## Numerical Integration of Newton's Equation of Motion

posted January 30, 2021
by H. Gould, J. Tobochnik, and W. Christian

Appendix 3B of An Introduction to Computer Simulation Methods 3rd Ed., by H. Gould, J. Tobochnik, and W. Christian (2007).

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We summarize several of the common finite difference methods for the solution of Newton's equations of motion with continuous force functions. The number and variety of algorithms currently in use is evidence that no single method is superior under all conditions.

To simplify the notation, we consider the motion of a particle in one dimension and write Newton's equations of motion in the form \label{eq:motion/eqnewton} \begin{align} {dv \over dt} &= a(t),\\ {dx \over dt} &= v(t), \end{align} where $a(t) \equiv a\left(x(t),v(t),t\right)$. The goal of finite difference methods is to determine the values of $x_{n+1}$ and $v_{n+1}$ at time $t_{n+1} = t_n + dt$. We already have seen that $dt$ must be chosen so that the integration method generates a stable solution. If the system is conservative, $dt$ must be sufficiently small so that the total energy is conserved to the desired accuracy.

The nature of many of the integration algorithms can be understood by expanding $v_{n+1} = v(t_n + dt)$ and $x_{n+1} = x(t_n + dt)$ in a Taylor series. We write \begin{align} v_{n+1} &= v_n + a_n dt + O \big ((dt)^2\big), \label{eq:motion/taylorx} \\ x_{n+1} &= x_n + v_n dt + \frac{1}{2} a_n (dt)^2 + O \left((dt)^3\right). \label{eq:motion/taylorv} \end{align} The familiar Euler algorithm is equivalent to retaining the $O(dt)$ terms in Eqs. (\ref{eq:motion/taylorx}) and (\ref{eq:motion/taylorv}): \label{eq:motion/firstorder} \begin{align} v_{n+1} &= v_n + a_n dt \\ x_{n+1} &= x_n + v_n dt. \qquad \mbox{(Euler algorithm)} \end{align} Because order $dt$ terms are retained in (\ref{eq:motion/firstorder}), the local truncation error, the error in one time step, is order $(dt)^2$. The global error, the total error over the time of interest, due to the accumulation of errors from step to step is order $dt$. This estimate of the global error follows from the fact that the number of steps into which the total time is divided is proportional to $1/dt$. Hence, the order of the global error is reduced by a factor of $1/dt$ relative to the local error. We say that an algorithm is $n$th order if its global error is order $(dt)^n$. The Euler algorithm is an example of a *first-order* algorithm.

The Euler algorithm is asymmetrical because it advances the solution by a time step $dt$, but uses information about the derivative only at the beginning of the interval. We already have found that the accuracy of the Euler algorithm is limited and that frequently its solutions are not stable. We also found that a simple modification of (\ref{eq:motion/firstorder}) yields solutions that are stable for oscillatory systems. For completeness, we repeat the Euler-Cromer algorithm here: \begin{align} v_{n+1} &= v_n + a_n dt, \\ x_{n+1} &= x_n + v_{n+1}dt. \qquad \mbox{(Euler-Cromer algorithm)} \end{align}

An obvious way to improve the Euler algorithm is to use the mean velocity during the interval to obtain the new position. The corresponding *midpoint* algorithm can be written as \begin{align} v_{n+1} &= v_n + a_n dt,\quad\mbox{and} \label{eq:motion/midv}\\ x_{n+1} &= x_n + \frac{1}{2} \left(v_{n+1} + v_n\right) dt. \qquad \mbox{(midpoint algorithm)} \label{eq:motion/midx} \end{align} Note that if we substitute (\ref{eq:motion/midv}) for $v_{n+1}$ into (\ref{eq:motion/midx}), we obtain $$x_{n+1} = x_n + v_n dt + \frac{1}{2} a_n \,dt^2.$$ Hence, the midpoint algorithm yields second-order accuracy for the position and first-order accuracy for the velocity. Although the midpoint approximation yields exact results for constant acceleration, it usually does not yield much better results than the Euler algorithm. In fact, both algorithms are equally poor, because the errors increase with each time step.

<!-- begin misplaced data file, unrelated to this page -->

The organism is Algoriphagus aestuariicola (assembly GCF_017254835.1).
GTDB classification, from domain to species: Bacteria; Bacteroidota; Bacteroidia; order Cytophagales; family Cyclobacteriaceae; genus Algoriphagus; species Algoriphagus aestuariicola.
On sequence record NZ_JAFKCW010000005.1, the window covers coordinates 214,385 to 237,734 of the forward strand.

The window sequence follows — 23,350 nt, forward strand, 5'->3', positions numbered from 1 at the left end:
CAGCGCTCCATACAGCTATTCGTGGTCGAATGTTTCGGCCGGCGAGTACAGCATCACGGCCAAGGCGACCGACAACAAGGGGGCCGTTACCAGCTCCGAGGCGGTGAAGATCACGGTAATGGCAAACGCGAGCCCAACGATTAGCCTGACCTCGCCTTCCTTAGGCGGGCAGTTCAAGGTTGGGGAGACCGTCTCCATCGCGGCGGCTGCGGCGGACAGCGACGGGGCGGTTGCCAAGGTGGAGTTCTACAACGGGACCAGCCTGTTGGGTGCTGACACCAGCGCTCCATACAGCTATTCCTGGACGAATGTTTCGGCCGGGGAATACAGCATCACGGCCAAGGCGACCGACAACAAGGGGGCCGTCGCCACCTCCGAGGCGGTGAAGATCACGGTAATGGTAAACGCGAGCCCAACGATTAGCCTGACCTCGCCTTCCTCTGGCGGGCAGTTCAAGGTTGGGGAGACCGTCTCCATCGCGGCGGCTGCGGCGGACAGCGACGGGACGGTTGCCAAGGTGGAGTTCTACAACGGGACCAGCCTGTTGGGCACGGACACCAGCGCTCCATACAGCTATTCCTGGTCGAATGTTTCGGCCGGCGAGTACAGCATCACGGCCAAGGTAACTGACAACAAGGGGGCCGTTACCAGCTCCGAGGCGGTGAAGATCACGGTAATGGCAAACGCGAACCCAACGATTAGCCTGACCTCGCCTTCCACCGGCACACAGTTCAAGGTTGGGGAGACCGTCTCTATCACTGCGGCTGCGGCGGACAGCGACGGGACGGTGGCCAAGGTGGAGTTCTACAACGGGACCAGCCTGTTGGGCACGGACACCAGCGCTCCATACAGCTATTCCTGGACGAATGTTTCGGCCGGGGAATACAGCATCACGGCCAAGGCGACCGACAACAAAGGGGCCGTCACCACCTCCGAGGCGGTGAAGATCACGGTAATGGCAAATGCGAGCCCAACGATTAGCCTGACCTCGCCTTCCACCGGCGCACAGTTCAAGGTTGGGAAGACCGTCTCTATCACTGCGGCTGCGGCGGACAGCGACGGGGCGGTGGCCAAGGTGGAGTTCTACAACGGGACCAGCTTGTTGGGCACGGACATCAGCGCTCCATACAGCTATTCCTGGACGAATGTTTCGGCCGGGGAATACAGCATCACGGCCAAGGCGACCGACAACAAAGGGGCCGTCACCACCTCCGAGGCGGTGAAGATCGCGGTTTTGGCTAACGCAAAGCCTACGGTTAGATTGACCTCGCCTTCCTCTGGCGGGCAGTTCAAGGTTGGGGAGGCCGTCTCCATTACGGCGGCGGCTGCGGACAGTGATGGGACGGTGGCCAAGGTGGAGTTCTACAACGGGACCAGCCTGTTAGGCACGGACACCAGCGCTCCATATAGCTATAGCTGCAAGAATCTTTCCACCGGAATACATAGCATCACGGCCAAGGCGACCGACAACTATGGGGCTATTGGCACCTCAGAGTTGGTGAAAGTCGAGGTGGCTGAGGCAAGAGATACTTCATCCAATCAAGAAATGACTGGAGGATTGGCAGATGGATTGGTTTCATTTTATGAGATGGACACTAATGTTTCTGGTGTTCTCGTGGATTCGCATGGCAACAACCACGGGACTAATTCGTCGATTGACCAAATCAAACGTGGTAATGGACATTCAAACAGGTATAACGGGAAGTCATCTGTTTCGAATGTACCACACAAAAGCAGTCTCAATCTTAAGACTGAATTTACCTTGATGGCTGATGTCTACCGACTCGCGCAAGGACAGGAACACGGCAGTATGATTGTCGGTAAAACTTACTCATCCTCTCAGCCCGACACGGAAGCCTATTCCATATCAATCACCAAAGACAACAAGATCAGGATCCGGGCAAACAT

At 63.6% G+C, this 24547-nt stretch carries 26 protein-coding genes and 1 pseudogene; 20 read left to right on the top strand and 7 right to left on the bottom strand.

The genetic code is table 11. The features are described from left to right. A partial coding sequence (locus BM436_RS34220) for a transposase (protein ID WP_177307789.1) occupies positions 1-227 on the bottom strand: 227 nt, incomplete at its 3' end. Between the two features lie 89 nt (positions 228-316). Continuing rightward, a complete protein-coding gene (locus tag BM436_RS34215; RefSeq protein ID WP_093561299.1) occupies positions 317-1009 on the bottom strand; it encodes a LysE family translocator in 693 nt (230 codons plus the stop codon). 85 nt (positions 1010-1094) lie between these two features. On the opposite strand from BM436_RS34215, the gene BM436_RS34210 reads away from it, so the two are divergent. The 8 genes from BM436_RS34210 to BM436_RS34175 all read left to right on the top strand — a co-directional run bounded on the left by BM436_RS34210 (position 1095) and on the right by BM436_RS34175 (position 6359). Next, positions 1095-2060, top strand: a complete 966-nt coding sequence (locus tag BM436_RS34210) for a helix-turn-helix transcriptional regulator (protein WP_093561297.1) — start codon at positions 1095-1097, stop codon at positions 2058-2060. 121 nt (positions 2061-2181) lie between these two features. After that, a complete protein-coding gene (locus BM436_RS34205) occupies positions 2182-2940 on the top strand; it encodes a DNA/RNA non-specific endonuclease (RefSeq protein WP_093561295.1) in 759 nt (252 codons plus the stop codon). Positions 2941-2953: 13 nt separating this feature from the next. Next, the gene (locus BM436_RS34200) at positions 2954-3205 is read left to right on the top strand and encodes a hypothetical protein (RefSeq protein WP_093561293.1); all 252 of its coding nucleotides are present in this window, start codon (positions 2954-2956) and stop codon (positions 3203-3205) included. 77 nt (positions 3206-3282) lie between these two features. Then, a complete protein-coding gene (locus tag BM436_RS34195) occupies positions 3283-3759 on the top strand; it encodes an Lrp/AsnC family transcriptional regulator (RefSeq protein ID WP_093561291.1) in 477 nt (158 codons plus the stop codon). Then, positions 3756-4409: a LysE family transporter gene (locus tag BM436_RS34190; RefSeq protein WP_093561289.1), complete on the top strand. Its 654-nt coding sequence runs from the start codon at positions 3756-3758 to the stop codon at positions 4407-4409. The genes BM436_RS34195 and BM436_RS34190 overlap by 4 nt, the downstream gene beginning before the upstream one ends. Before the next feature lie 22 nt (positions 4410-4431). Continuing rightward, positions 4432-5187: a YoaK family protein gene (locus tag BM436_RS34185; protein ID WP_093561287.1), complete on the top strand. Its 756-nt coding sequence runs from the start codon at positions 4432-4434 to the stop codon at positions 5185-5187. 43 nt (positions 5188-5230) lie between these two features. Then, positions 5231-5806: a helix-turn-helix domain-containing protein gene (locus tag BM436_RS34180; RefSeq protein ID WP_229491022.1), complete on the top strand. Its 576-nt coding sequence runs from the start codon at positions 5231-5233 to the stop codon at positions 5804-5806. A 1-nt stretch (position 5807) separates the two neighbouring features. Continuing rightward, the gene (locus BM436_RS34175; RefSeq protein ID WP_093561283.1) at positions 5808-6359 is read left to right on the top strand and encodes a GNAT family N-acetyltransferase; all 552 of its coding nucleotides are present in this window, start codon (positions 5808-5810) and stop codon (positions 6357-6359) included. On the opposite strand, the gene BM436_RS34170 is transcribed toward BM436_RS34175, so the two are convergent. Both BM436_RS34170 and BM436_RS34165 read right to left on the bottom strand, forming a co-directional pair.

A higher order algorithm whose error is bounded is the *half-step* algorithm. In this algorithm the average velocity during an interval is taken to be the velocity in the middle of the interval. The half-step algorithm can be written as \begin{align} v_{n + \frac{1}{2}} &= v_{n-\frac{1}{2}} + a_n dt, \label{eq:motion/halfv}\\ x_{n+1} &= x_n + v_{n+\frac{1}{2}} dt. \qquad \qquad \mbox{(half-step algorithm)} \end{align}

Note that the half-step algorithm is not self-starting, that is, (\ref{eq:motion/halfv}) does not allow us to calculate $v_\frac{1}{2}$. This problem can be overcome by adopting the Euler algorithm for the first half step:

$$v_\frac{1}{2} = v_0 + \frac{1}{2} a_0 dt.$$

Because the half-step algorithm is stable, it is a common textbook algorithm. The Euler-Richardson algorithm, a widely used half-step algorithm, can be motivated as follows. We first write $x(t+dt)$ as $$x_1 \approx x(t+dt) = x(t) + v(t)dt + \frac{1}{2} a(t) (dt)^2. \label{eq:motion/taylor11}$$ The notation $x_1$ implies that $x(t+dt)$ is related to $x(t)$ by one time step. We also may divide the step $dt$ into half steps and write the first half step, $x(t+\frac{1}{2} dt)$, as $$\label{eq:motion/taylor2} x(t+\frac{1}{2}dt) \approx x(t) + v(t){dt \over 2}+ \frac{1}{2} a(t) \big ({dt \over 2} \big)^2.$$ The second half step, $x_2(t+dt)$, may be written as $$\label{eq:motion/taylor3} x_2(t+dt) \approx x(t+\frac{1}{2} dt) + v(t+\frac{1}{2} dt){dt \over 2} + \frac{1}{2} a(t + \frac{1}{2} dt)\big ({dt\over 2}\big)^2.$$ We substitute (\ref{eq:motion/taylor2}) into (\ref{eq:motion/taylor3}) and obtain $$x_2(t+dt) \approx x(t) + \frac{1}{2} \big [v(t) + v(t+\frac{1}{2} dt) \big] dt + \frac{1}{2} \big [a(t) + a(t + \frac{1}{2} dt) \big]\big (\frac{1}{2} dt\big)^2. \label{eq:motion/taylor4}$$ Now $a(t+\frac{1}{2} dt) \approx a(t) + \frac{1}{2} a'(t)dt$. Hence to order $(dt)^2$, (\ref{eq:motion/taylor4}) becomes $$x_2(t+dt) = x(t) + \frac{1}{2} \big [v(t) + v(t+\frac{1}{2}dt)\big]dt + \frac{1}{2} \big [2a(t) \big] \big (\frac{1}{2}dt\big)^2. \label{eq:motion/taylor5}$$